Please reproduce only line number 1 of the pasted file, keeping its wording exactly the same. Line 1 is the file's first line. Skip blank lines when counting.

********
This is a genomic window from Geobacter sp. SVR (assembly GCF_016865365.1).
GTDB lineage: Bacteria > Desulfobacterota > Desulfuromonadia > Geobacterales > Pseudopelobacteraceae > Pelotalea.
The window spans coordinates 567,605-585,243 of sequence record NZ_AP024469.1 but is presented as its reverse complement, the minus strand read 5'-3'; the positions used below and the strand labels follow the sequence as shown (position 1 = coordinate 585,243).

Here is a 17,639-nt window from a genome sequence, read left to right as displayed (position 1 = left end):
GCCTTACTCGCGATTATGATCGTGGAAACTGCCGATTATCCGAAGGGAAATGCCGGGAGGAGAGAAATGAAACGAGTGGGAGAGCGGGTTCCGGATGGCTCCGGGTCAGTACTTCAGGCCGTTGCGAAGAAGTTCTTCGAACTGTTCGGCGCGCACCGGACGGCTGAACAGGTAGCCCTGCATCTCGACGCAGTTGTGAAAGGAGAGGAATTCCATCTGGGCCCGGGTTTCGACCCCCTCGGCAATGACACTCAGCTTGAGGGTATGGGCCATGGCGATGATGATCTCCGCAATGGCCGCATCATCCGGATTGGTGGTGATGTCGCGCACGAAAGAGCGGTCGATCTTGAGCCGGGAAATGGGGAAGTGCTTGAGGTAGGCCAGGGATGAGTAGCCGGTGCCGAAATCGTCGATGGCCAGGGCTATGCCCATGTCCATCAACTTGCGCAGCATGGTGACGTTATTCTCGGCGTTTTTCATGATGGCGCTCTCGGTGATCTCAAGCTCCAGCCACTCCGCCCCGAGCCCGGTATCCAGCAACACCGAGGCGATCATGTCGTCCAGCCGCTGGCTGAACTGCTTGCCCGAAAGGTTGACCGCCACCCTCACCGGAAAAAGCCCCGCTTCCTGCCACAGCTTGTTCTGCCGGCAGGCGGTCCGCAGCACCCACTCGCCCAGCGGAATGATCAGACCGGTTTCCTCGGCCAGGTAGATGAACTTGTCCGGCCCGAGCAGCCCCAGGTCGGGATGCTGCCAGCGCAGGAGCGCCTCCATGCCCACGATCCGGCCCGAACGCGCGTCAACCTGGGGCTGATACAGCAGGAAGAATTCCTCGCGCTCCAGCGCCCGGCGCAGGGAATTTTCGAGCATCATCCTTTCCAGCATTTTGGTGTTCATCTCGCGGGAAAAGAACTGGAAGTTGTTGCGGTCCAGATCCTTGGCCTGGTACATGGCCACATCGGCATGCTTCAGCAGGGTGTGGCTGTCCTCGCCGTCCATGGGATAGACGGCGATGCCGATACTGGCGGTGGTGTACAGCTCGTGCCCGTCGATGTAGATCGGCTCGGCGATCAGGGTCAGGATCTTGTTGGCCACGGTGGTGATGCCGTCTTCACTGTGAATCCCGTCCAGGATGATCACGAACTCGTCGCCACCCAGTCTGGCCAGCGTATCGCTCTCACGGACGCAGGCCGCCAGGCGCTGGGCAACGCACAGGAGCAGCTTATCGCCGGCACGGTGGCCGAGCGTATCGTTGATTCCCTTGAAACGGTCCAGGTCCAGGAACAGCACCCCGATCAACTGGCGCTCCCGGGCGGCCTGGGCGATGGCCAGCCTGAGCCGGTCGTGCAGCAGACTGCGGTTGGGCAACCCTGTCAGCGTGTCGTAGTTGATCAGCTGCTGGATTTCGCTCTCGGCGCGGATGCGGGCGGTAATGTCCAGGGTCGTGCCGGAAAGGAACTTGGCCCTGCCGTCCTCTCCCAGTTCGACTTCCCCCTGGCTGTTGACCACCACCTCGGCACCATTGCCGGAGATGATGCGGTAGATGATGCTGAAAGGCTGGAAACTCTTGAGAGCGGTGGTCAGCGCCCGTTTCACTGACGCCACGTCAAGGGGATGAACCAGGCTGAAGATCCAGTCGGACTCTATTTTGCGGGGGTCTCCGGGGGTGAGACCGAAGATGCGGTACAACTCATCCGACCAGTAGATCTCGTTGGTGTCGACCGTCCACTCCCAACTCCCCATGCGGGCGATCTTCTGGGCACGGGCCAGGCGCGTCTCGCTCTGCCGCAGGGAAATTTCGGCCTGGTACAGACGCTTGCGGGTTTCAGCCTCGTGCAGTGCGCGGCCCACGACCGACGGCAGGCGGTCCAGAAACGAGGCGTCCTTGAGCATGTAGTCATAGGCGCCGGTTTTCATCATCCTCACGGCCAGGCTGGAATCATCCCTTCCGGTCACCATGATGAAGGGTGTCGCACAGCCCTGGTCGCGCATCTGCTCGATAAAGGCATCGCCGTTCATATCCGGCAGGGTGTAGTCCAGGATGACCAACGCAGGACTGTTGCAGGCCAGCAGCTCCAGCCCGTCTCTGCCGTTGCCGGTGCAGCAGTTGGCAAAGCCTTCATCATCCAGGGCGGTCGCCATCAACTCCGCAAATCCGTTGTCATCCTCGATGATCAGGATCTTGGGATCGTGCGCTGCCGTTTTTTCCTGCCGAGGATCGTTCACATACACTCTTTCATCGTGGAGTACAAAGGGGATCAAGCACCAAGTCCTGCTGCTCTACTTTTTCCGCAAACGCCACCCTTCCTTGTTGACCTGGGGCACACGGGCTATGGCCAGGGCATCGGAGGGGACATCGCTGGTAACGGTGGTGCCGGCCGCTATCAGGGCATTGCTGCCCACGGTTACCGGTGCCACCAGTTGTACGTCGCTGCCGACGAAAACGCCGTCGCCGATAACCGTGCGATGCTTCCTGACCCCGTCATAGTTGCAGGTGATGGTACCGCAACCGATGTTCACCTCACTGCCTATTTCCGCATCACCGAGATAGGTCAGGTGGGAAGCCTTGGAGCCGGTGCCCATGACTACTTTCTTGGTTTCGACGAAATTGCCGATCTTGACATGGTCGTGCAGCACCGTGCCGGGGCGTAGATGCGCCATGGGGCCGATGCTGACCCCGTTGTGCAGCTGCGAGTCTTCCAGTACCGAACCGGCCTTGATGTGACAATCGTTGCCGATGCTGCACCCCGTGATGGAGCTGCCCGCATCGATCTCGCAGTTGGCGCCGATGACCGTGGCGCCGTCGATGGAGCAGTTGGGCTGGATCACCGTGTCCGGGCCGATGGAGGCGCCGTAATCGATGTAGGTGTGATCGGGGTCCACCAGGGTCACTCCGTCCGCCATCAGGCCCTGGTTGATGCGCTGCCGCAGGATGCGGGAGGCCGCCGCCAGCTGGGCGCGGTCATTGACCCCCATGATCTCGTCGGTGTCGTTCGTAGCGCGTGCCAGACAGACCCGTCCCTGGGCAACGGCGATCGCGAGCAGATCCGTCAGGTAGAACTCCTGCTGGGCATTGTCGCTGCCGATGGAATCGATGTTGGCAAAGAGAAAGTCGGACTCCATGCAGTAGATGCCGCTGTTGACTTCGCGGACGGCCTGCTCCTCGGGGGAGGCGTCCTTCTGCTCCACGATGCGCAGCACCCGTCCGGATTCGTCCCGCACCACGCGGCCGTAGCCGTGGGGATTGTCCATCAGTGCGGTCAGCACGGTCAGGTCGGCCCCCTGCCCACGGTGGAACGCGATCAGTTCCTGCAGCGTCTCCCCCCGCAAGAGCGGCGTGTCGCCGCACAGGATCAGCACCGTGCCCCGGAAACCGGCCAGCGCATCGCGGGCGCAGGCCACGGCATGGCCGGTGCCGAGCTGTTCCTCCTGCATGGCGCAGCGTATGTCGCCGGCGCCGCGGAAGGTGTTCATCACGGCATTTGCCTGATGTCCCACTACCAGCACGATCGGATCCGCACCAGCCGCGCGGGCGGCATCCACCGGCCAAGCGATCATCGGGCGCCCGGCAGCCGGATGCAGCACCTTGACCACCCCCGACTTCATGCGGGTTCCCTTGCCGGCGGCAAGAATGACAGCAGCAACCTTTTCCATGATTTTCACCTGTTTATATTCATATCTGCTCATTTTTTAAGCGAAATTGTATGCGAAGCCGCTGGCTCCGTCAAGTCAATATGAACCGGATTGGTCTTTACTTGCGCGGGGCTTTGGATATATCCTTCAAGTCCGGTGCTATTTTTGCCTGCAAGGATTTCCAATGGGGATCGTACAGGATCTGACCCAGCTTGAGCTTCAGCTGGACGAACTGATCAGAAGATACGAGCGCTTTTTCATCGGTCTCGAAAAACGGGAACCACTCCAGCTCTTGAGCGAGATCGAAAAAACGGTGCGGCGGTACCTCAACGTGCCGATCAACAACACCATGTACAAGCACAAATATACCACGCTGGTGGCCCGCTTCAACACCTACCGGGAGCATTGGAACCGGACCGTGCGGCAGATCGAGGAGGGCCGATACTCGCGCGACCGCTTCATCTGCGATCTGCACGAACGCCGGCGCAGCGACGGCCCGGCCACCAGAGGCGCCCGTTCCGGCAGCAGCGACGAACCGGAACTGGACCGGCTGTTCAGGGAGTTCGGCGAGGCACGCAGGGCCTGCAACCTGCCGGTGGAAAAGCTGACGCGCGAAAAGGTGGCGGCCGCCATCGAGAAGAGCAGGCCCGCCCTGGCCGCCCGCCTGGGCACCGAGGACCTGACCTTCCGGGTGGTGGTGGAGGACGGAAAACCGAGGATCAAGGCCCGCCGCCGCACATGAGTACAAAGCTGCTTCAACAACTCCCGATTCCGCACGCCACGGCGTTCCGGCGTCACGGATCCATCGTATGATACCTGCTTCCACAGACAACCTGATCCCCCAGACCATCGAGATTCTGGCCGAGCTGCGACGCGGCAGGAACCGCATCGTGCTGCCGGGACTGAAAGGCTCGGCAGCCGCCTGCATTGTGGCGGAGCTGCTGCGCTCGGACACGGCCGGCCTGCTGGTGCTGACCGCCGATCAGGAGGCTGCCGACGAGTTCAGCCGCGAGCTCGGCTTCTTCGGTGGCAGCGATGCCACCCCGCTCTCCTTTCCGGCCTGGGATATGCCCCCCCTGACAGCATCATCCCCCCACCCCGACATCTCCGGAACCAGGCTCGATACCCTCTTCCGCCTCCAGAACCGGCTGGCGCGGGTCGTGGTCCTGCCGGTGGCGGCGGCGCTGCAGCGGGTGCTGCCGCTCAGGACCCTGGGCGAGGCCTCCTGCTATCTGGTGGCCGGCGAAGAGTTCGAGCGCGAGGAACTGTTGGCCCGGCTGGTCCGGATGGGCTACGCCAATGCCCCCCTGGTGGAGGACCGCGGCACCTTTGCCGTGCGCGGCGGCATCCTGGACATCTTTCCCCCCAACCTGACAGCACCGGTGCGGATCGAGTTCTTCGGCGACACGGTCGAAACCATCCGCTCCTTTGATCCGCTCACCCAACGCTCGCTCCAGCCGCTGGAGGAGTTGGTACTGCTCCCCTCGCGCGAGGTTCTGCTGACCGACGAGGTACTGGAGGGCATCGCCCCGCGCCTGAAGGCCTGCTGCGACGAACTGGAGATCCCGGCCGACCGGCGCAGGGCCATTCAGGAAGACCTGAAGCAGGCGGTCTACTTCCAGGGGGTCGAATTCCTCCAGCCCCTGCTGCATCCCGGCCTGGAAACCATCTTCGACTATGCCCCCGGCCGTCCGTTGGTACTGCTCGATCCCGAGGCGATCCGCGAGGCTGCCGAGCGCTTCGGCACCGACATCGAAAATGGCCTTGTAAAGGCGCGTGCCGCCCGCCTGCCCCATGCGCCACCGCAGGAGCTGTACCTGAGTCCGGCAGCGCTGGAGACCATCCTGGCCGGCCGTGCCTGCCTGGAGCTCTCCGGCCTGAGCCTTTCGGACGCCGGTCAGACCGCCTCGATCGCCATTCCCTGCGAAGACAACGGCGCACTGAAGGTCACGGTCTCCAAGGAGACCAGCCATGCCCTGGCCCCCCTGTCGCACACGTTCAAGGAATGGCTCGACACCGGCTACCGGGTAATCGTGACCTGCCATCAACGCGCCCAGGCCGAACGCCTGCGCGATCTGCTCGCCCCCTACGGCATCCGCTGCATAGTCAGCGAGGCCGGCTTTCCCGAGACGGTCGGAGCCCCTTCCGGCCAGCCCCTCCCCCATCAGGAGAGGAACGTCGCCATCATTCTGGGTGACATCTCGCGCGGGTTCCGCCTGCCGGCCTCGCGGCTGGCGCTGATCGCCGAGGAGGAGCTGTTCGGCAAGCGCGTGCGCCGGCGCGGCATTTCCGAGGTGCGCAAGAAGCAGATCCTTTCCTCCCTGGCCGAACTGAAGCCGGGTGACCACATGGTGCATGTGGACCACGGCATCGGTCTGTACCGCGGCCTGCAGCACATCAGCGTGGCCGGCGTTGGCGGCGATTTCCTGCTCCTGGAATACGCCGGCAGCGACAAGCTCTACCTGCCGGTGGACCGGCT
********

This is a genomic window from Geobacter sp. SVR (assembly GCF_016865365.1).